The stress of the past few weeks has abated somewhat, but this weekend I get to escape a bit due to my grandmother Snyder’s 90th birthday party in Florida. I took the redeye out of LA last night, slept a bit with the help of one of those goofy inflatable neck pillows, and arrived at 6AM. The inner dork led me to Cape Canaveral, and the day was spent looking at spaceships. The Saturn V rocket is ree-diculous, although I won’t admit whether I did a little dance next to the engines when the crowd had cleared out.
Aaron arrives this evening, and we’re staying at the Animal Kingdom Lodge at Disney World. I got here at about 4PM, took a long nap, then went exploring – giraffes, ostriches, zebras, and these crazy long-horned cows surround the place, which more than makes up for the eight and a half billion kids running around. Nature Ryan is inwardly rebelling at the Disney-ification of Africa, but if I’ve got to be in Florida for a weekend it’s a not a horrible place to be. Tomorrow we get to relive our childhoods at the parks here, then Monday it’s off to see the family before heading home early Tuesday morning.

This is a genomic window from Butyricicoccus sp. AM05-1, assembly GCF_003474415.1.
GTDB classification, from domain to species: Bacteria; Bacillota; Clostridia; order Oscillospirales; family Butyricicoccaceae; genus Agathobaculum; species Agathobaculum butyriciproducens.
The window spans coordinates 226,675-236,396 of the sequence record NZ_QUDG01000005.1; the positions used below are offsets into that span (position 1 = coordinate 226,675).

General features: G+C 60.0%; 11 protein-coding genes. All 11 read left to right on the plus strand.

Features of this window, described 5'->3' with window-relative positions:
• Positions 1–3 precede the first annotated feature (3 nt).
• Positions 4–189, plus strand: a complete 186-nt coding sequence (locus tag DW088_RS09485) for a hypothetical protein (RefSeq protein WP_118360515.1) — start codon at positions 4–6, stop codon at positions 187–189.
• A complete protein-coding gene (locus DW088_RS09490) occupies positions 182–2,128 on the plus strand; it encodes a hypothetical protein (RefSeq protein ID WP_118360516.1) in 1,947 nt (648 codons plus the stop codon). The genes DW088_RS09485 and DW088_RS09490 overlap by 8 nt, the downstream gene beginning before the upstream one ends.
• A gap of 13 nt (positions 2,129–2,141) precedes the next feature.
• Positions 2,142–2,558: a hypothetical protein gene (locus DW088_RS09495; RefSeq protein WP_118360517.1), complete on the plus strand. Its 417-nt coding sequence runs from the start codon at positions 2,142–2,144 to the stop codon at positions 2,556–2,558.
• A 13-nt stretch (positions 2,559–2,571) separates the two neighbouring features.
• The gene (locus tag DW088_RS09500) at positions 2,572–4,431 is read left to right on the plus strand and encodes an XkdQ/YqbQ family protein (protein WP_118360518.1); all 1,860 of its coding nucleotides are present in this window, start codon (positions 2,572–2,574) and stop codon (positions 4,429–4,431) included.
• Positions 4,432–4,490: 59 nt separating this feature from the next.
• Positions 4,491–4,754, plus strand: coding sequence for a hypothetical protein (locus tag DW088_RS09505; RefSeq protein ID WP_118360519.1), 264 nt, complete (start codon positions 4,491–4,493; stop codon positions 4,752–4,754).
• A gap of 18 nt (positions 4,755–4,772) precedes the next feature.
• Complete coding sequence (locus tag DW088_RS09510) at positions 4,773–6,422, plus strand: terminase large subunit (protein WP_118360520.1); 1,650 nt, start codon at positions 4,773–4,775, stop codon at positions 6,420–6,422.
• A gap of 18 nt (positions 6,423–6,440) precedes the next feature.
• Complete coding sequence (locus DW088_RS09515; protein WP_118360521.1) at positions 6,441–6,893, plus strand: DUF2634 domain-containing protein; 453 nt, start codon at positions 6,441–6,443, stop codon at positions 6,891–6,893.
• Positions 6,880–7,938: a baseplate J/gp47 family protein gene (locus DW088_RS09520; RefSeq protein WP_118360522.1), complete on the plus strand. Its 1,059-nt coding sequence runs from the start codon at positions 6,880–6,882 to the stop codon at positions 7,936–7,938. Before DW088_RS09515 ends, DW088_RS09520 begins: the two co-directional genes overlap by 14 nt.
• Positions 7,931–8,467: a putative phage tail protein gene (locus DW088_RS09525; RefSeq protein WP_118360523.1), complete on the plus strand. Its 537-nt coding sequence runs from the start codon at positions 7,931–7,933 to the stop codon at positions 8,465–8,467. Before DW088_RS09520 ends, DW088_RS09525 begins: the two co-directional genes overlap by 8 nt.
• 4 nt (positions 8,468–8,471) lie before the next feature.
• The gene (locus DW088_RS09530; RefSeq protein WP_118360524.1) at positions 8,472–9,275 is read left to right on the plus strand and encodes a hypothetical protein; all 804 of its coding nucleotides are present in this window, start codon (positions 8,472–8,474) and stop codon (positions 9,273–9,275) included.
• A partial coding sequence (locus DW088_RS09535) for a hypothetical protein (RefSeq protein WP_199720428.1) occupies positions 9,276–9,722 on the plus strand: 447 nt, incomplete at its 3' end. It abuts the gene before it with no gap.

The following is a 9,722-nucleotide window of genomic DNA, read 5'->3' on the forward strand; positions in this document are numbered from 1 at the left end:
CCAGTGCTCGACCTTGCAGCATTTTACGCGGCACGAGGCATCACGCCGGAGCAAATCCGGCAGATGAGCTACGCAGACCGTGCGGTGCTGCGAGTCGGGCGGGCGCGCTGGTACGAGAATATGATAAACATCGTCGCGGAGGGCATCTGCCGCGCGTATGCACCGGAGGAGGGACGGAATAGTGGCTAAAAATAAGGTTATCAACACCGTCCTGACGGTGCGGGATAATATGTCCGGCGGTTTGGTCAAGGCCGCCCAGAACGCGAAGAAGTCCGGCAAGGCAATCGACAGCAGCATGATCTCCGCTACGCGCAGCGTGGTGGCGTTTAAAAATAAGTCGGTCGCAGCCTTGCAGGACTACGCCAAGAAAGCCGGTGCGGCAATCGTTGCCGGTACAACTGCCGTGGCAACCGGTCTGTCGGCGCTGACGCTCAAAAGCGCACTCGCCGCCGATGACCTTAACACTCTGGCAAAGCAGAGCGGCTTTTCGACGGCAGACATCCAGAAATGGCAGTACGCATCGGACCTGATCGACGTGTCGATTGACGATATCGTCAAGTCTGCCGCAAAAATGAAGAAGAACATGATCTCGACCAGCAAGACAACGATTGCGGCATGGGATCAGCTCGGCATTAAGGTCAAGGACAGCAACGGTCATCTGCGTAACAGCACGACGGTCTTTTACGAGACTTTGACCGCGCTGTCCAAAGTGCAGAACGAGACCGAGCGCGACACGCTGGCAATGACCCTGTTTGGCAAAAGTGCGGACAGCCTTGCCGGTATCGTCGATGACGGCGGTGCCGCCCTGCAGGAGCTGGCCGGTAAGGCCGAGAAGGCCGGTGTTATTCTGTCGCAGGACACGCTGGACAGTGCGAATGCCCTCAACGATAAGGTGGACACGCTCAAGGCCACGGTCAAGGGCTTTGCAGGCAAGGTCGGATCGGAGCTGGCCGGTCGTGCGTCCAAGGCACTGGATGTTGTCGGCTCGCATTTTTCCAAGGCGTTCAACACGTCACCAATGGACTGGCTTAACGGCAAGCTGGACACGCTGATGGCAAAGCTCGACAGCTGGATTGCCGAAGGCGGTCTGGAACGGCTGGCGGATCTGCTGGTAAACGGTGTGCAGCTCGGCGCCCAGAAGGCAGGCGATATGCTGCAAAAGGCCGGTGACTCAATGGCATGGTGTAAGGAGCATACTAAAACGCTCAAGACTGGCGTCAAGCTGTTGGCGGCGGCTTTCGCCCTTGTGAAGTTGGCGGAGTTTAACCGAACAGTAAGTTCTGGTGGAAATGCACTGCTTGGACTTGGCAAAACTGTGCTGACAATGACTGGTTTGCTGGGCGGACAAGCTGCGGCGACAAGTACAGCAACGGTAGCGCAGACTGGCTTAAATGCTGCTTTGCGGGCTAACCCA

Three weeks ago today I was on a boat in the Caribbean watching whales… it seems like a really long time ago. Returning from vacations always seems tough as you go from an absolute thirst for life and living to a more mundane existence – for me the “day to day” life almost feels like a holding pattern at times, stalling for the more meaningful moments of existence. This return has been particularly harsh for some reason as the shock of the “real” world also came with other realizations – I’ve been in LA for several years now, always thinking that this is just a temporary stop; I’m doing a job that in the grand scheme of things isn’t really making the world a better place or changing people’s lives; I’m thirty-three and single… it’s all a bit heavy for a journal entry, but if this journal is meant to capture major life experiences then the past couple of weeks deserve a note.
I’m not one who handles a lot of anxiety well, and luckily I needed to lose some weight as it has been a rough time lately. But it’s not a bad thing – my dad’s sermons (Skipper is a retired minister, for anyone who wasn’t aware) used to repeatedly return to the subject of how the tough times in life are opportunities for self-discovery and change. And he’s very right – it’s often only when life begins to crack that we notice problems that were otherwise unseen. My dad and I haven’t always seen eye-to-eye, but he taught a good lesson in this case, and it’s one that makes it a bit easier to deal with anxiety by rephrasing the problem in terms of “this is an opportunity” rather than “this is a crisis”. I’m anxious for it to end, but also excited to see what revelations and changes will come out of it.